By Jared Chausow
By Katie Toth
By Elizabeth Flock
By Albert Samaha
By Anna Merlan
By Jon Campbell
By Jon Campbell
By Albert Samaha
Los Angeles is still the sickest, most vulgar, appalling place on earth, and I cant wait to go back. Two recent visits reminded me of all the garish, twisted, star-fucking behavior that I love more than idolatry itself. Even the simple act of leaving the hotel to go to the Pink Dot grocery store becomes something of a premiere because there are inevitably klieg lights flashing every 10 yards or so and stretch cars swerving all around you as you try to buy a doughnut. But the most telling sight in town is probably the gigantic billboard that blares, "Need a career? Be a star!" It's an ad promoting jobs as deputy sheriff!
Everyone's so busy chasing stardom of any kind that they're always late, either because they were having their hair done or there was some kind of "misunderstanding" about when you were meeting. When the ditzes finally get there, though, they truly do look incredible. Even the fucking limo drivers are drop-dead, since the place is a magnet for wannabe models and movie icons who end up parking cars, pumping gas, and taking action stars to their penile implant appointments. And no matter what their day jobs are, these people take their glamour addictions seriously. An Angeleno magazine party at Barneys brought out a fashiony crowd even more rivetingly intense and affected than our own. The victims seemed more victimy, the Jocelyne Wildenstein types more Wildensteiny, and the store quickly evolved into a magical blur of shades, wraps, collagen lips, and business cards.
The imposed fabulousness also pervades the still chichi Mondrian Hotel, where once past the conceptual videos of haunted eyes stalking you in the elevator, you check into a room overlooking a Queen Latifah party at the Sky Bar, prompting a fast, disconcerted move to a different room. You can even lower your New York ass onto a sumptuous dinner at Asia de Cuba right downstairs, for a sultry culinary mix of Havana, Hanoi, and Ho-Ho-Kus. My meal there was a prearranged press affair, so when the owner offered to buy us dessert, I panicked and screeched, "Wait-isn't the whole dinner supposed to be free?" (Put that on my tombstone, by the way.) It indeed turned out to be marvelously complimentary-and so was I when running into two friends who'd just won an Emmy for editing!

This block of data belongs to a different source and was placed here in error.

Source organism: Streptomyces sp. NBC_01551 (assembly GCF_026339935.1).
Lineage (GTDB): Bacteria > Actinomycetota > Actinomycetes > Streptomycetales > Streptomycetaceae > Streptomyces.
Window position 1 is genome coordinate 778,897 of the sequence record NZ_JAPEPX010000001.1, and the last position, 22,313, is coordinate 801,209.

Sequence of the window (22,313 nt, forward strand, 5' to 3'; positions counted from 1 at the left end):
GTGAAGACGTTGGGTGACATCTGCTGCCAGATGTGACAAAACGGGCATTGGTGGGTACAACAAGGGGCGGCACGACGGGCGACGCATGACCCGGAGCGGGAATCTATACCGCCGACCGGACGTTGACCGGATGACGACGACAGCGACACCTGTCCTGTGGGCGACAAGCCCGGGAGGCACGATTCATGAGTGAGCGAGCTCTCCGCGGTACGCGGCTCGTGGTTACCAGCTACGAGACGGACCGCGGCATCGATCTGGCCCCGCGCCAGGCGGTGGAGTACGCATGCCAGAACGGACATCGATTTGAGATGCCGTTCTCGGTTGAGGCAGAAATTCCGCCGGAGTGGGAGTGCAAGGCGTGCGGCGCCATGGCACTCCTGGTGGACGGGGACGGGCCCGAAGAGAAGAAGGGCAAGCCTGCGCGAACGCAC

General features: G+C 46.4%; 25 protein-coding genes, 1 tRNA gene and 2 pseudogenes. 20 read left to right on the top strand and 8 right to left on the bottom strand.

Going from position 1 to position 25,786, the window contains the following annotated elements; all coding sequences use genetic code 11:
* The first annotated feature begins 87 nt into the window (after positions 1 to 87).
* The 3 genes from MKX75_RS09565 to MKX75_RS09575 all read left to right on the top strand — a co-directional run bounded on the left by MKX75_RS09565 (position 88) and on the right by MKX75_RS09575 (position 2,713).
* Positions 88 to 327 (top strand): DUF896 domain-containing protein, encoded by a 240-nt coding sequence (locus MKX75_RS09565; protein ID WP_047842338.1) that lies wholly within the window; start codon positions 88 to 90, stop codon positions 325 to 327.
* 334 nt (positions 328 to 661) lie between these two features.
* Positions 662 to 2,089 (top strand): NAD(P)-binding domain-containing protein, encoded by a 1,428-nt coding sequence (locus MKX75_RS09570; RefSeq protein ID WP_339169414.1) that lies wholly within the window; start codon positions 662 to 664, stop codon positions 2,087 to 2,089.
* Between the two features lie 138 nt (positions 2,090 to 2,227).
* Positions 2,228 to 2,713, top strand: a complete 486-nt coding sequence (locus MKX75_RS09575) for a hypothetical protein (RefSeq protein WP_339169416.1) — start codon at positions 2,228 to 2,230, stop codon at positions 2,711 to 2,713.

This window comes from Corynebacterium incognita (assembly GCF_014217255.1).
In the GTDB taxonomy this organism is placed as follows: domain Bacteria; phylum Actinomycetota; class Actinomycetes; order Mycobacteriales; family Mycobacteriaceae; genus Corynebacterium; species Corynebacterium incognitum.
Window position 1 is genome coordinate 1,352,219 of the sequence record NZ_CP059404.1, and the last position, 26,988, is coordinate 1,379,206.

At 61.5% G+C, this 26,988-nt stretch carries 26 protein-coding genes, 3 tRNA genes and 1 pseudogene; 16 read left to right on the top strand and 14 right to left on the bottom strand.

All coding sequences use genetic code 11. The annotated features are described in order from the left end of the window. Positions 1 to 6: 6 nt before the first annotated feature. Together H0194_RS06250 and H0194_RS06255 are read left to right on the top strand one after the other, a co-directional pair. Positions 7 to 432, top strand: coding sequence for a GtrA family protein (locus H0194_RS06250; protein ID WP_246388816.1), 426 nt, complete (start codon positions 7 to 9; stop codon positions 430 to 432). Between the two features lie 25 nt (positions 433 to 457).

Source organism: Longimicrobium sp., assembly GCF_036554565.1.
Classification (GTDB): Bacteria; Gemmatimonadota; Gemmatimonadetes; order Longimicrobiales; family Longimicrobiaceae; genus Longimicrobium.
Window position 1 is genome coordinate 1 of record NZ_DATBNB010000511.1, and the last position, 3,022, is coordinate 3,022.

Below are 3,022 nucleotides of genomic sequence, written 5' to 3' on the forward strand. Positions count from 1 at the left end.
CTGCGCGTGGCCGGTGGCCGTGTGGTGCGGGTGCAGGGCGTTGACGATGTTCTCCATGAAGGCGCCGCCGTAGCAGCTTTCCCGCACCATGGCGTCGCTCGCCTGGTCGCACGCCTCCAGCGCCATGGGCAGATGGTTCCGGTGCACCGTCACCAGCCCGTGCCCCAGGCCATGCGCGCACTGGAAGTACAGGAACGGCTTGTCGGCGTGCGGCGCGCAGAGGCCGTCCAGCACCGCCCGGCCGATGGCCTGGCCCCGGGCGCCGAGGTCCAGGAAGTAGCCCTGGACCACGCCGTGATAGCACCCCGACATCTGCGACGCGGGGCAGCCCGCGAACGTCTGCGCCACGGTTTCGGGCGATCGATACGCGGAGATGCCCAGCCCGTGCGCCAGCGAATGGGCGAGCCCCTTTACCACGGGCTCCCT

Mercifully, nightclub admissions beckoned without a fight-or a charge. Push past the crowds with some flair and you'll whoosh into their version of Beige, held in a skyscraper penthouse that offers a panoramic view of the city's agents, stylists, and rapists. Inside, there's an offbeat mix of sun bunnies and New York defectors, and they're all this close to being name-dropping nightmares, but that's what makes it frantically fun. Alas, irony is so lacking that when one guy told me, "You look nice," I kept searching around for hidden meanings until realizing he meant it!
Cherry-copromoter Bryan Rabin's retro-via- the-future club event-certainly looks nice, and in addition to valet parking, it boasts Cher's ex?bagel boy Rob Camilletti working the bar, Alexis Arquette go-go dancing around it, and Bill Maher using it. No matter how esoteric or removed, celebrity is still the greatest aphrodisiac of all. And having popped Cherry, it's de rigueur to nab some Numbers, a sterile-looking gentleman's hangout, which I entered while making that face Madonna served when Lauryn Hill won those MTV Awards. I lightened up after the manager provided an effusive greeting, but when I gurgled, "Does this mean complimentary cocktails?"-put that on my coffin-he declared, "No, we don't do that!" It figured that at a place catering to lubed ragamuffins and their potential Daddy Warbuckses, the financial transaction is god.
Among the bold-faced names whirring around town, A.J. Benza was finishing up his cautionary-tale memoir, RuPaul reminded me that The Wiz was a bad movie, and Lisa Edelstein-a/k/a former New York club celebutante Lisa E.-confided to a friend that she almost got Sex and the City,turned down Will and Grace,and is now on The West Wing. And with that, I winged back eastward and landed a part in the audience for the NYC 2000 Fashion Show, a Times Square to-do with lots of hoopla and hoop skirts, but no free dinner or even a doughnut from Pink Dot. The event was a calculated attempt to create the kind of glamour L.A. manages in its sleep, and it took a lot of effort to make it look that natural. To get in, you had to RSVP twice and pick up your credentials in advance, only to end up with the crashers in standing room! And before the couture parade even started, you were asked to applaud an opening act consisting of country star Trisha Yearwood's wan croonings. (When I think fashion, I think Trisha Yearwood, don't you?) Aware of her own improbability, the poor thing looked like she'd rather be performing at some amusement park or county fair, and so would I have; the well water in such places has E. coli, but at least it isn't encephalitic. Mayor Giuliani clearly wants to tie up our streets with these Branson-style revues-bring on the deputy sheriffs-but I must say the fashion show he finally came onstage to present was quick and glitzy enough.